Tycoon Albert Yeung can sue Google over defamatory autocomplete suggestions

A court has ruled that a Hong Kong tycoon can sue Google over its autocomplete results suggesting he has links to organized crime.

Hong Kong court dimisses Google's objections to lawsuit

Albert Yeung, chairman of the Hong Kong media conglomerate Emperor Entertainment Group appears with his wife in a 2009 photo. A court has ruled that the Yeungcan sue Google over its autocomplete results suggesting he has links to organized crime. (Vincent Yu/Associated Press)

A court has ruled that a Hong Kong tycoon can sue Google over its autocomplete results suggesting he has links to organized crime.

In a judgment released Wednesday, the court dismissed the internet search giant's objections to tycoon Albert Yeung's defamation lawsuit.

Yeung filed the lawsuit after Google refused to remove autocomplete suggestions such as "triad," as organized crime gangs are known in China, which popped up with searches on his name.

The billionaire's business empire includes an entertainment company that produces films and manages some of the city's biggest celebrities. He argues that his reputation has been "gravely injured" and wants compensation.

Judge Marlene Ng disagreed with Google's lawyers, who argued Yeung was better off asking the websites where the defamatory information was published to remove it. She said Google had the ability to censor material.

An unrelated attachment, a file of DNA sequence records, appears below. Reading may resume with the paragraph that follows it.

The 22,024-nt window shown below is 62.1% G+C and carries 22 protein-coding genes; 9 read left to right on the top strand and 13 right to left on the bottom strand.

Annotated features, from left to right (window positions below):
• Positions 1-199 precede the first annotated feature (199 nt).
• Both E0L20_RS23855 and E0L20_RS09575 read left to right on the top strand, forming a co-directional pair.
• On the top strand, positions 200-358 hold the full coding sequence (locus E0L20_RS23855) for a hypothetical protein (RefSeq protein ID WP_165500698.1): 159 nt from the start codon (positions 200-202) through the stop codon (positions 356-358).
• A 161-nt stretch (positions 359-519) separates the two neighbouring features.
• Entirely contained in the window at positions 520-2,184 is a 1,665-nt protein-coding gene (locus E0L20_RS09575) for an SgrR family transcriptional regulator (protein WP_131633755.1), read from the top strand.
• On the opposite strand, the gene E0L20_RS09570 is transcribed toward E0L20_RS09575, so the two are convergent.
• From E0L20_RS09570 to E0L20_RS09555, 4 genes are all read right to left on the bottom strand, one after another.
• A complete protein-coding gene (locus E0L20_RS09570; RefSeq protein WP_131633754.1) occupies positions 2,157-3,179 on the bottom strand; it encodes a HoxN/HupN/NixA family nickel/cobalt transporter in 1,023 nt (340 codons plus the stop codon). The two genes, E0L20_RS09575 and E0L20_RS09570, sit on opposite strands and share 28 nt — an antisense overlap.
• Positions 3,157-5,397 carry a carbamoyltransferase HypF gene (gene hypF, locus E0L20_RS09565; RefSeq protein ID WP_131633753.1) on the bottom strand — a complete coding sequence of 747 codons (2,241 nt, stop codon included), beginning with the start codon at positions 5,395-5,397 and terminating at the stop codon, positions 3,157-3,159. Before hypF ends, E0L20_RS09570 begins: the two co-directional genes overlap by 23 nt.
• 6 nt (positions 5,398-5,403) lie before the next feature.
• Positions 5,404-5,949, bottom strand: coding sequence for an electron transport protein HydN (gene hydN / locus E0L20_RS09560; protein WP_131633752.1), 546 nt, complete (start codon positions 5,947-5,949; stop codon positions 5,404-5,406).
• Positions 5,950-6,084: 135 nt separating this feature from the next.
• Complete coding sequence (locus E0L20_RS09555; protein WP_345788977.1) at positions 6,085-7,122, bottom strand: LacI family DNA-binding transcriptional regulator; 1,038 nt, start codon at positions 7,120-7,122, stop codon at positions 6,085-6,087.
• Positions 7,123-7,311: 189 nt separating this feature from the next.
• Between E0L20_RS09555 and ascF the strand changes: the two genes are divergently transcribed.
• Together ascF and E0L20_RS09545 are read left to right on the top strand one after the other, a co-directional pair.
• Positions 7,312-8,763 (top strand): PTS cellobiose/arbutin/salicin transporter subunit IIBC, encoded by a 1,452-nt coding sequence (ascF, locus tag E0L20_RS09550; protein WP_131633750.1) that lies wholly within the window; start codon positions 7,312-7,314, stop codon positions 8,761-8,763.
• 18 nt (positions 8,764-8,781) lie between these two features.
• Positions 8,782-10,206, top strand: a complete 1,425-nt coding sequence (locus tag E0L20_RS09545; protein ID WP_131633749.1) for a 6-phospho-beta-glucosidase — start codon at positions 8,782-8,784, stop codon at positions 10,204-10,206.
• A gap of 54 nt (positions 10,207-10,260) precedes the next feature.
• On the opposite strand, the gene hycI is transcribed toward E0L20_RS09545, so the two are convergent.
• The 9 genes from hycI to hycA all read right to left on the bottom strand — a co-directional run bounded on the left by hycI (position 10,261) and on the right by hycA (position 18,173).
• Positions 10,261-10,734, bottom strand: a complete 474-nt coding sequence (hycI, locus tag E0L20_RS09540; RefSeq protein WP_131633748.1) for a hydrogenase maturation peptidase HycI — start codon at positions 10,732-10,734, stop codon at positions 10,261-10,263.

"Any risk of misinformation can spread easily as users forage in the web. The art is to find the comfortable equilibrium in between," she said in her ruling.

It's the latest legal headache for Google over its search service. Earlier this year, the European Union's top court ruled that Google and other search engines must respond to requests seeking removal of links to personal information.

Last year, a German court ruled in favour of a nutritional supplements company and its owner who sued Google to remove autocomplete terms suggesting links to Scientology and fraud.

Justin Davidson, a partner at law firm Norton Rose Fulbright, said that while the Hong Kong defamation case has yet to go to trial, "the principle at stake here could have important ramifications for how Google may need to adapt more pro-actively its search engine in future."

He said that would be akin to changes happening in Europe with fast growth in "right to forget" requests that Google and other search engines are now receiving.

A Google spokesman declined to comment.

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